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What Darwin Got Wrong
Jerry Fodor and Massimo Piattelli-Palmarini
Farrar, Straus and Giroux, $26 (cloth)
In On the Origin of Species, published in 1859, Charles Darwin made two remarkable scientific contributions. First, he presented an overwhelming case for the relatedness of all living things. Biological diversity, he argued, results from a process of “transmutation” of species—via “descent with modification.” Second, he recognized that the basic mechanism of such change is natural selection: a combination of variations in traits and a selective retention of the variations that contribute to reproductive success.
Descent with modification was accepted quickly. As early as 1872, Thomas Henry Huxley described Darwin as having achieved a revolution comparable to that brought about by Newton’s Principia. Natural selection, by contrast, remained controversial until the 1930s, when Darwin’s ideas were integrated with the genetics of Gregor Mendel and Thomas Hunt Morgan, creating the “Modern Synthesis.” More than 70 years later, thanks to a proliferation of evolutionary explanations and significant new theoretical contributions, the fundamentals of evolutionary biology are reasonably well settled.
To be sure, religiously inspired opposition to evolution persists. Although religious opponents seem to have accepted—at least officially—the relatedness of organisms, proponents of “intelligent design” continue to insist that natural selection is unable to explain some prominent instances of evolutionary change. Their skepticism is based on alleged examples of “irreducible complexity”—an intricate interdependence in the features of organisms that supposedly cannot be explained by Darwinian mechanisms of step-by-step improvement.
Other critics—more sophisticated and scientifically informed—wonder whether natural selection explains as much about evolution as biologists commonly assert. They urge, for example, that causes other than natural selection (such as genetic drift) are important in explaining evolution. Or they argue—overemphasizing something all evolutionary biologists agree with—that natural selection operates against a background of constraints, perhaps stemming from features of genomes. Darwin himself was aware of these complexities about the role of natural selection, and throughout the Origin laments his own ignorance about the extent of that role and what alternative causes of evolutionary change there are. His awareness of how much he did not know led him to cautious formulations: for example, he writes, “Natural Selection has been the main but not exclusive means of modification.”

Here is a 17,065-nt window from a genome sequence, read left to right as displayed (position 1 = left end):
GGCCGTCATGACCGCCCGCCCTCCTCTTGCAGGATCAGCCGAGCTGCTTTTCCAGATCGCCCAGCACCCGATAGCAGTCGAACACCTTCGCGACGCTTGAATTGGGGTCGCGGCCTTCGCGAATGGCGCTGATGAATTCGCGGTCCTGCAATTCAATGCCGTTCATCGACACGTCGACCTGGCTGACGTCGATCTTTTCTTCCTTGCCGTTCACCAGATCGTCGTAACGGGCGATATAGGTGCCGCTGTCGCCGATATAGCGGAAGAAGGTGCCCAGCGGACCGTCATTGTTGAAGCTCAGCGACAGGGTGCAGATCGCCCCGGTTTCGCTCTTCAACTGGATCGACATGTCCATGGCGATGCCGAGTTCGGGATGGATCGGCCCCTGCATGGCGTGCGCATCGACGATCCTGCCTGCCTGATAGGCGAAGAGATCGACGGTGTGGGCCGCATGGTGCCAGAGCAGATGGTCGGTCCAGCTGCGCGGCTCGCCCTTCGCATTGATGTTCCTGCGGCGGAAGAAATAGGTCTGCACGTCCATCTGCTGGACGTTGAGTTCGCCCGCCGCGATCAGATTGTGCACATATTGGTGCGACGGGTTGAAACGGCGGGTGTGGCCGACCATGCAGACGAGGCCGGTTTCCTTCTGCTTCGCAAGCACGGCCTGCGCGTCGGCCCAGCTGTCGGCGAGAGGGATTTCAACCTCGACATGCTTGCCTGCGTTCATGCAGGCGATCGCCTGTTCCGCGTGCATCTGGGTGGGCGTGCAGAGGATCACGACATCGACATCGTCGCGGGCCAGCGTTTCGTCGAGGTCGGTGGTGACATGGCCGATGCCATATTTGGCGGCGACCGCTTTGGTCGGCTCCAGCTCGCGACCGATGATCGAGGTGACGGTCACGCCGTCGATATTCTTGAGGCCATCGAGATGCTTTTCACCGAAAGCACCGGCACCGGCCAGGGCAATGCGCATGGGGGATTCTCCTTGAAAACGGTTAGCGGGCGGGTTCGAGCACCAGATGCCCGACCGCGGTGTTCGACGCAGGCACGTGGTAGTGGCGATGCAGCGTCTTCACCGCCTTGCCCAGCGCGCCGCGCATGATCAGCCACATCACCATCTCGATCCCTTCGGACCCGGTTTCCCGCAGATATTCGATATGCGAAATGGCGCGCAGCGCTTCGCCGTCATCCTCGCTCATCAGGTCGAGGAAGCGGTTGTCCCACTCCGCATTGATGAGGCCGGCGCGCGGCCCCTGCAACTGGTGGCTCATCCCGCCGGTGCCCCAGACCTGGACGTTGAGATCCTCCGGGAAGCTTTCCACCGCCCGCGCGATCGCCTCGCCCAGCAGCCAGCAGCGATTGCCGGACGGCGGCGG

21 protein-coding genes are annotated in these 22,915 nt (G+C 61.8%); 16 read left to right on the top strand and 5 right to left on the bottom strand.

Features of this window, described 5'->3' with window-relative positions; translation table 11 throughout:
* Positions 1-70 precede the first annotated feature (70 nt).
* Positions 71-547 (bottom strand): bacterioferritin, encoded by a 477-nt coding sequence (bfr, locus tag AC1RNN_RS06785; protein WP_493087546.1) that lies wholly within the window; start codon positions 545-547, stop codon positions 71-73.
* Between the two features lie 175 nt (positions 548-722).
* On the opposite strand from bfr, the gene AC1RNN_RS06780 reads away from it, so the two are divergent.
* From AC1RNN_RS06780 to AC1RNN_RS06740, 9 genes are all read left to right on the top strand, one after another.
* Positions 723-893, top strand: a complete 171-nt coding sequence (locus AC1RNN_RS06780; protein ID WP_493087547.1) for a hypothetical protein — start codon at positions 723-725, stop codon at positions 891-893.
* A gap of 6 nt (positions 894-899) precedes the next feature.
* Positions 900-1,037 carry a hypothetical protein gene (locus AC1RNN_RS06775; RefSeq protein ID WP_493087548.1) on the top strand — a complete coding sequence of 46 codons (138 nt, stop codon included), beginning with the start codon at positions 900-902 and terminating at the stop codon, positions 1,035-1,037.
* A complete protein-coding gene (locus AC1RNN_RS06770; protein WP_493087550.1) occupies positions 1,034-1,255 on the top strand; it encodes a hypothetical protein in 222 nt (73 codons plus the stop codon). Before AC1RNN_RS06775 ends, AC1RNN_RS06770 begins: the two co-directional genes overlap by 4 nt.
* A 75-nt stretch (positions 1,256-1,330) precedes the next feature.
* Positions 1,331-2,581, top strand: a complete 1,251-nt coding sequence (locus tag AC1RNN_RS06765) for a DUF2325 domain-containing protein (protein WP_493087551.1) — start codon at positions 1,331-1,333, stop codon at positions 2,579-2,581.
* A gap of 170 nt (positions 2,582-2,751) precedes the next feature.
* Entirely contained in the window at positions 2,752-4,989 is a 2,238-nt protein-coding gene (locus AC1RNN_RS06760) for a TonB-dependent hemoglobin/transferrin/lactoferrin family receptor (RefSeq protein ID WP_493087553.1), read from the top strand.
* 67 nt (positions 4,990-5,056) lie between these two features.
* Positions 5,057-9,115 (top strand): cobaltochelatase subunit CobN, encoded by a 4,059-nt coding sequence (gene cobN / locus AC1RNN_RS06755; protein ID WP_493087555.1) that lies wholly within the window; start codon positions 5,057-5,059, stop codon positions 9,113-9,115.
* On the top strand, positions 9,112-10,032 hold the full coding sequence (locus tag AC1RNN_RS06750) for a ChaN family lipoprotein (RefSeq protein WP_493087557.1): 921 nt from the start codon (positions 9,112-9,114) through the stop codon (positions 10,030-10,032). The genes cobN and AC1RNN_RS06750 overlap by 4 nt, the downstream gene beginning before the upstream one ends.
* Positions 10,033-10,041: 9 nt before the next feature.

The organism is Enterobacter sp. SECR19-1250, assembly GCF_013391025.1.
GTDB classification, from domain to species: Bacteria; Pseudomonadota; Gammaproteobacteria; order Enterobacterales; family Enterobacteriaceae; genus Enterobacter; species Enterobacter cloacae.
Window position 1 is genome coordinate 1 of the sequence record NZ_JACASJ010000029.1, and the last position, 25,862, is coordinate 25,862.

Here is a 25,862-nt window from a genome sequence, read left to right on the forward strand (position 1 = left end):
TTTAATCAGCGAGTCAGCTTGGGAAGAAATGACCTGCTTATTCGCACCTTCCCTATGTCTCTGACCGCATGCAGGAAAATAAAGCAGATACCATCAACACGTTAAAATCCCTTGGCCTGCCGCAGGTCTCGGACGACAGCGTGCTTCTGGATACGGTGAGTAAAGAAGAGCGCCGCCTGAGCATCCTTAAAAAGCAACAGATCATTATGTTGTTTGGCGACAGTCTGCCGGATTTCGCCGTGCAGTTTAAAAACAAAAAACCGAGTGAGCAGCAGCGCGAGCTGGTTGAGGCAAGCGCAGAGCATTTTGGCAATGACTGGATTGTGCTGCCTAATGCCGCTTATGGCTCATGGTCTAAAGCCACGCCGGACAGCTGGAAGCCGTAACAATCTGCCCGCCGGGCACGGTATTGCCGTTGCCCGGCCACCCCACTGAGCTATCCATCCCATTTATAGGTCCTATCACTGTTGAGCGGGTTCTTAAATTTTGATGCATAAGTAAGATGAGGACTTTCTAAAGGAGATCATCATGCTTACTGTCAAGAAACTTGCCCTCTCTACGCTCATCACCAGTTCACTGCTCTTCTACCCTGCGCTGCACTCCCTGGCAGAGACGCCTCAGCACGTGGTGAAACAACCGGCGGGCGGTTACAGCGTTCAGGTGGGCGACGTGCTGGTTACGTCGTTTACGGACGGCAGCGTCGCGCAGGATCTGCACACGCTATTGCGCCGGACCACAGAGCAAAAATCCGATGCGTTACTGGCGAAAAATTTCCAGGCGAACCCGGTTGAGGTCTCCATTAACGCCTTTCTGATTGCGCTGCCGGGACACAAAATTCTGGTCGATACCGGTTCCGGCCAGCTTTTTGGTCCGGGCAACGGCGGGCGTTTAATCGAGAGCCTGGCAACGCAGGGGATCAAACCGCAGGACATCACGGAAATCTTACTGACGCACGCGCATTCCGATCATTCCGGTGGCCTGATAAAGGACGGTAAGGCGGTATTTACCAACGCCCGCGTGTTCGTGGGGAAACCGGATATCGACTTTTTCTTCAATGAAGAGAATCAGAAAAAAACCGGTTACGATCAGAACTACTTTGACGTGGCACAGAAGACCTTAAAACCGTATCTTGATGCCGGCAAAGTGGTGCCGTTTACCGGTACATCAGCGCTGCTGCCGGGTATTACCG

As in other areas of science, then, lively debate continues, and an interest in deeper and more comprehensive understanding moves the field forward. But even as some scientists suggest that natural selection may be limited in ways Darwin could not envisage, they accept his basic insights and work to improve our biological understanding within the framework he set forth.
In their controversial new book, What Darwin Got Wrong, Jerry Fodor and Massimo Piattelli-Palmarini set out to dismantle that framework. They argue that standard evolutionary thinking—what they call Darwinism—is guilty of a basic logical error, not a mistake in biology but an “intensional fallacy.” That fallacy, they say, undermines the entire enterprise. To be clear, the authors preface their demolition with a disclaimer: in attacking Darwin, they are not supporting any religious view of “origins”; thoroughgoing materialists, they do not think that biological patterns require an intelligent designer. But their criticisms are intended to knock evolutionary theory from its scientific pedestal by demolishing the scientific credentials of natural selection.